I remember a time at a funeral and standing in line to sign the remembrance book. Ahead of me was a family with two small boys each eager to sign his own name. Taking their turns, they stepped up and carefully added their signatures. Immediately after, they began arguing over whose was the best. I couldn’t help but chuckle and feel a pang of sympathy for the young Mother as she asked in an exasperated voice, “Do we have to do this now guys?” We expect that silly competitive behavior from children, and especially between siblings, but not from men who had been walking with Jesus. And certainly not on the last night they would spend with Him before His sacrificial death on the Cross.
It was quite a evening. Jesus had just finished leading the disciples through the Passover meal. He also instituted a new fellowship meal, “The Lord’s Supper”. A Supper to be observed by all disciples of Christ until He returns in remembrance of His great sacrifice. And if that wasn’t enough, Jesus also shared the bombshell news that He was about to be betrayed by one of them on that very night.
Now you would think that the disciples would have been shocked, and devastated. Their mood somber and full of sorrow. Instead the twelve began arguing. “And there arose also a dispute among them as to which one of them was regarded to be greatest.” (v. 24). Sadly Instead of keeping their eyes on Jesus and relishing the precious little time they had left with Him, their own selfish ambition was first most in their minds.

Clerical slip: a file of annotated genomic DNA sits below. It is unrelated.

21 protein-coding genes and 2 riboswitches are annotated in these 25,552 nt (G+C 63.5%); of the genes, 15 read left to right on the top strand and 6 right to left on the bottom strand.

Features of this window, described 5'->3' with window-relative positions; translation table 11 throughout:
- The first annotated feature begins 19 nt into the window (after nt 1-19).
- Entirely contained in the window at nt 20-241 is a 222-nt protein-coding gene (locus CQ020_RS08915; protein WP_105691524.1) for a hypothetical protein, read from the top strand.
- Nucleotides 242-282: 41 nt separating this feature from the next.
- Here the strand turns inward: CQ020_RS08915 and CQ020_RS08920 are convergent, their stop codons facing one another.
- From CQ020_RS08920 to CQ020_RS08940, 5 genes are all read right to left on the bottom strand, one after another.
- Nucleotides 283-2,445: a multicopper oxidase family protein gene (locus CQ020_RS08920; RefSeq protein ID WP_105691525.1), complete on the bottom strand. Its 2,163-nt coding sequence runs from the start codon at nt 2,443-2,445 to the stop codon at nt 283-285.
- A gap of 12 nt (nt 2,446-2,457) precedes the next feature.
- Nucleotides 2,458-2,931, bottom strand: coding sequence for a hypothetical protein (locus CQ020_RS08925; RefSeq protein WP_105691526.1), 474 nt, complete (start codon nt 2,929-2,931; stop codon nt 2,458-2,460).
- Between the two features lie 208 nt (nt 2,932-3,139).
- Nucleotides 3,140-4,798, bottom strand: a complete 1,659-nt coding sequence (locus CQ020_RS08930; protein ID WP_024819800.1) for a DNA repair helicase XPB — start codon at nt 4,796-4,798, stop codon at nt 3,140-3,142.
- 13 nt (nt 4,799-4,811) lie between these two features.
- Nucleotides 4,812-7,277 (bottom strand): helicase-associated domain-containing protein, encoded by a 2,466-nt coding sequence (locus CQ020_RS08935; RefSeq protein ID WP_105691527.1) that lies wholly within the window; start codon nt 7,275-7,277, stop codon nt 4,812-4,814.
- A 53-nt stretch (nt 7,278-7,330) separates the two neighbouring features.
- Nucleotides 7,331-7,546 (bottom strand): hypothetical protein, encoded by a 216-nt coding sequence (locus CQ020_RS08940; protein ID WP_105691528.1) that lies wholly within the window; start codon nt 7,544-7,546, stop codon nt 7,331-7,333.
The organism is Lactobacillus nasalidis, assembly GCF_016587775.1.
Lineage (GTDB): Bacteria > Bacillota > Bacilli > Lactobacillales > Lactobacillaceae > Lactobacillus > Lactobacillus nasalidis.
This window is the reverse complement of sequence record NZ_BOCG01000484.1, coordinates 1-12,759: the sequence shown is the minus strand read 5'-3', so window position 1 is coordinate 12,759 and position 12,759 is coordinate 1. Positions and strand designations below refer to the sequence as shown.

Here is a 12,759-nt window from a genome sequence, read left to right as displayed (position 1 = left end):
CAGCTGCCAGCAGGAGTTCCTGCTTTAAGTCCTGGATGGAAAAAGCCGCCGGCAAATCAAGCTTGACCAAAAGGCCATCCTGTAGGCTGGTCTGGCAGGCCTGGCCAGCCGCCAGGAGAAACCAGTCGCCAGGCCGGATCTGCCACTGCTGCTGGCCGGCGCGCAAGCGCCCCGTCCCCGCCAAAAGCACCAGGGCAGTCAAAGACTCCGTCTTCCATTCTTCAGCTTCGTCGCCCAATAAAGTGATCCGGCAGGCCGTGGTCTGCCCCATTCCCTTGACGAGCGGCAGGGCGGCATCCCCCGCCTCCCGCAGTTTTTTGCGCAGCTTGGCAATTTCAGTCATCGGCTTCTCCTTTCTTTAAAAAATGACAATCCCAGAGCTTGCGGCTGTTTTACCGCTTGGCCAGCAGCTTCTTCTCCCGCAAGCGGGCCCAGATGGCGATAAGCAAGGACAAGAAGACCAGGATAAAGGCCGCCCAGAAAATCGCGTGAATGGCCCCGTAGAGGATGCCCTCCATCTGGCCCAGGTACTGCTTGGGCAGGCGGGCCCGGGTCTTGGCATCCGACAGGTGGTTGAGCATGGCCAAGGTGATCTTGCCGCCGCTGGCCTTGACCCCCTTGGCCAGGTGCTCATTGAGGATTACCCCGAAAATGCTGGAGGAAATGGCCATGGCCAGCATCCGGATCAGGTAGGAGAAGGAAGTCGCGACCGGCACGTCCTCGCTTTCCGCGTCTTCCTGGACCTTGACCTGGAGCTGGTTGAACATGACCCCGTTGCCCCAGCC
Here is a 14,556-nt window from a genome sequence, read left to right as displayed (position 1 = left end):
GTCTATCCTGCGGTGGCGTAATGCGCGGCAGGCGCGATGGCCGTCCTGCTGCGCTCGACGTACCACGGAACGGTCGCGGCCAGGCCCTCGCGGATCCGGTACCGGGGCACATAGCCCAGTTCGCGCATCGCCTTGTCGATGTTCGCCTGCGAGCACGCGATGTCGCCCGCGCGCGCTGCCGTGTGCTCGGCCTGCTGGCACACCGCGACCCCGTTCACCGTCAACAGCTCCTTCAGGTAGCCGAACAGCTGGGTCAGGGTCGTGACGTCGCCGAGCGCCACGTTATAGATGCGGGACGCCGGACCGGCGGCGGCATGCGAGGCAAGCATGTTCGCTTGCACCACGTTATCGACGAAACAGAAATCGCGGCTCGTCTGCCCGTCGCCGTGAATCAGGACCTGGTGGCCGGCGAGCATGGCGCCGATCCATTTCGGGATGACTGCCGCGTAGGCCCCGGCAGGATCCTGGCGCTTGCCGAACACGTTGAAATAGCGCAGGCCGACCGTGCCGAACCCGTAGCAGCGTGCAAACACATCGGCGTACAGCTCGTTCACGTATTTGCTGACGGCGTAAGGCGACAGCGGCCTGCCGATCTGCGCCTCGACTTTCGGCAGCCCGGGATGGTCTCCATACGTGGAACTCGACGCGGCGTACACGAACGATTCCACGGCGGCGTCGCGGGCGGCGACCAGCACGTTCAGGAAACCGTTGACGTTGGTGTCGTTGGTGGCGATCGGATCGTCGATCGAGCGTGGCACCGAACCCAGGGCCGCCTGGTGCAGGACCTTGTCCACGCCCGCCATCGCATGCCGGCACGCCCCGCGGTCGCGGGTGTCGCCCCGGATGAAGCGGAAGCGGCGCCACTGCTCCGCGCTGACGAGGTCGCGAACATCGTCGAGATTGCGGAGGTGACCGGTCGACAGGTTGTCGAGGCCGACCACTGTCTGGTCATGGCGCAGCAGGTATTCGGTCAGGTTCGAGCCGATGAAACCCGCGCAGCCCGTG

We are all guilty of the sins of pride, ego, and selfish ambition. Even the humblest of hearts can feel the sting of jealousy or the pride of self importance, and the disciples were no different. How easy it is to get sucked into the never ending, self destructive cycle of comparing and competing. And it doesn’t help that the concept of humility goes against everything the world considers important. Society bombards us daily with the message that it’s all about who you are, and what you have.
But Jesus makes one thing abundantly clear. The greatest in God’s sight are those who humbly serve. He answered them, “…the one who is the greatest, must become like the youngest, and the leader like the servant. For who is greater, the one who reclines at the table or the one who serves? Is it not the one who reclines at the table? But I am among you as the one who serves.”, (vs. 26-27). He’s telling them, “Look at me. I don’t sit in a throne above you treating you as servants. I am here among you as equals calling you friends and brothers. It is I who is serving you. Imagine that! The greatest King of all came not to be served, but to serve. What a concept!
To be great is to serve God. And serving God means serving others. As believers we are given at least one spiritual gift and are commanded to, “employ it in serving one another as good stewards of the manifold grace of God.”, (1 Pet. 4:10). Each day we need to make ourselves available to Jesus to be used in His service. And whatever it is He asks of us, we are to do it with love, humility, and joy. Not with an attitude of resentment nor with a spirit of a martyr. And especially not for our glory, or for our star to shine, but always for the glory of God. “Do nothing from selfishness or empty conceit, but with humility of mind regard one another as more important than yourselves.” (Phill. 2:3).
Jesus is our perfect example. He is the great Servant. “The Son of Man did not come to be served, but to serve, and to give His life as a ransom for many.”, (Matt. 20:28). Christ performed the ultimate service by giving His life as the atonement for our sins so that we might have eternal life. When our hearts and minds are focused on pleasing Him and not ourselves, we can find the deep fulfilling joy that comes with being a humble servant of the Almighty God.